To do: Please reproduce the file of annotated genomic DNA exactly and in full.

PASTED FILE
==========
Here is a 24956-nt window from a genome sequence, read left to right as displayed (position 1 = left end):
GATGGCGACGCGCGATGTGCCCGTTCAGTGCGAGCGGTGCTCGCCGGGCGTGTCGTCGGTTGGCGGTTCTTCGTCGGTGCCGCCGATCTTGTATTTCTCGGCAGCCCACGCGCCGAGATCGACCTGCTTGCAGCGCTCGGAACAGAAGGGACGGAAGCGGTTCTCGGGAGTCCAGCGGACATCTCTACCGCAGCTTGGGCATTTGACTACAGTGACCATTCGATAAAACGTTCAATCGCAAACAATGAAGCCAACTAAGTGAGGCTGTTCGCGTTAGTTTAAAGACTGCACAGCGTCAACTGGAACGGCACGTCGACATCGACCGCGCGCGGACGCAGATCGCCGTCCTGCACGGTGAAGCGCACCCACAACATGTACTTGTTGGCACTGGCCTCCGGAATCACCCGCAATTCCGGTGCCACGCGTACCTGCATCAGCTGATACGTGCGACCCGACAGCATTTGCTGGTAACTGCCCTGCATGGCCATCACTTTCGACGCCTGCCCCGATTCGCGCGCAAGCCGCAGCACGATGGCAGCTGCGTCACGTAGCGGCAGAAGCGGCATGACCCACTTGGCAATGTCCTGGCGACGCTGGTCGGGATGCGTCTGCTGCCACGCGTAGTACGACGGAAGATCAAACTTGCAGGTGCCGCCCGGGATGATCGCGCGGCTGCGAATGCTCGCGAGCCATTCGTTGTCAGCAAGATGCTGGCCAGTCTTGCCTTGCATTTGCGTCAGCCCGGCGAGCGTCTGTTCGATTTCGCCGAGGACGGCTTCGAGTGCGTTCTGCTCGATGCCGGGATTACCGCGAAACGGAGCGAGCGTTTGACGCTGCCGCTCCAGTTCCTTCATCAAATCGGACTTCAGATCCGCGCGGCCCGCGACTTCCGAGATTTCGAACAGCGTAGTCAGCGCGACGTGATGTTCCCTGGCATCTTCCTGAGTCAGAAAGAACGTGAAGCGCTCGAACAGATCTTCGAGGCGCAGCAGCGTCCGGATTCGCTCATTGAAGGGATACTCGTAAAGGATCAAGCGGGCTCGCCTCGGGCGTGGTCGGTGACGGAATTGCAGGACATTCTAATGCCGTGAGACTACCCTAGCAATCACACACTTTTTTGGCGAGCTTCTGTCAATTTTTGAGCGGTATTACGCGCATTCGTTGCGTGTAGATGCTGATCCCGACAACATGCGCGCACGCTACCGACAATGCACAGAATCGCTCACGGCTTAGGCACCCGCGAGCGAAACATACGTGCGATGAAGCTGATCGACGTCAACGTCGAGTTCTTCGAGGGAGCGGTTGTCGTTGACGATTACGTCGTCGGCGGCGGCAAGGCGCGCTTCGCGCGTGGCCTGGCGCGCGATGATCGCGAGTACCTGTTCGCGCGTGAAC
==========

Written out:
Here is a 24956-nt window from a genome sequence, read left to right as displayed (position 1 = left end):
GATGGCGACGCGCGATGTGCCCGTTCAGTGCGAGCGGTGCTCGCCGGGCGTGTCGTCGGTTGGCGGTTCTTCGTCGGTGCCGCCGATCTTGTATTTCTCGGCAGCCCACGCGCCGAGATCGACCTGCTTGCAGCGCTCGGAACAGAAGGGACGGAAGCGGTTCTCGGGAGTCCAGCGGACATCTCTACCGCAGCTTGGGCATTTGACTACAGTGACCATTCGATAAAACGTTCAATCGCAAACAATGAAGCCAACTAAGTGAGGCTGTTCGCGTTAGTTTAAAGACTGCACAGCGTCAACTGGAACGGCACGTCGACATCGACCGCGCGCGGACGCAGATCGCCGTCCTGCACGGTGAAGCGCACCCACAACATGTACTTGTTGGCACTGGCCTCCGGAATCACCCGCAATTCCGGTGCCACGCGTACCTGCATCAGCTGATACGTGCGACCCGACAGCATTTGCTGGTAACTGCCCTGCATGGCCATCACTTTCGACGCCTGCCCCGATTCGCGCGCAAGCCGCAGCACGATGGCAGCTGCGTCACGTAGCGGCAGAAGCGGCATGACCCACTTGGCAATGTCCTGGCGACGCTGGTCGGGATGCGTCTGCTGCCACGCGTAGTACGACGGAAGATCAAACTTGCAGGTGCCGCCCGGGATGATCGCGCGGCTGCGAATGCTCGCGAGCCATTCGTTGTCAGCAAGATGCTGGCCAGTCTTGCCTTGCATTTGCGTCAGCCCGGCGAGCGTCTGTTCGATTTCGCCGAGGACGGCTTCGAGTGCGTTCTGCTCGATGCCGGGATTACCGCGAAACGGAGCGAGCGTTTGACGCTGCCGCTCCAGTTCCTTCATCAAATCGGACTTCAGATCCGCGCGGCCCGCGACTTCCGAGATTTCGAACAGCGTAGTCAGCGCGACGTGATGTTCCCTGGCATCTTCCTGAGTCAGAAAGAACGTGAAGCGCTCGAACAGATCTTCGAGGCGCAGCAGCGTCCGGATTCGCTCATTGAAGGGATACTCGTAAAGGATCAAGCGGGCTCGCCTCGGGCGTGGTCGGTGACGGAATTGCAGGACATTCTAATGCCGTGAGACTACCCTAGCAATCACACACTTTTTTGGCGAGCTTCTGTCAATTTTTGAGCGGTATTACGCGCATTCGTTGCGTGTAGATGCTGATCCCGACAACATGCGCGCACGCTACCGACAATGCACAGAATCGCTCACGGCTTAGGCACCCGCGAGCGAAACATACGTGCGATGAAGCTGATCGACGTCAACGTCGAGTTCTTCGAGGGAGCGGTTGTCGTTGACGATTACGTCGTCGGCGGCGGCAAGGCGCGCTTCGCGCGTGGCCTGGCGCGCGATGATCGCGAGTACCTGTTCGCGCGTGAAC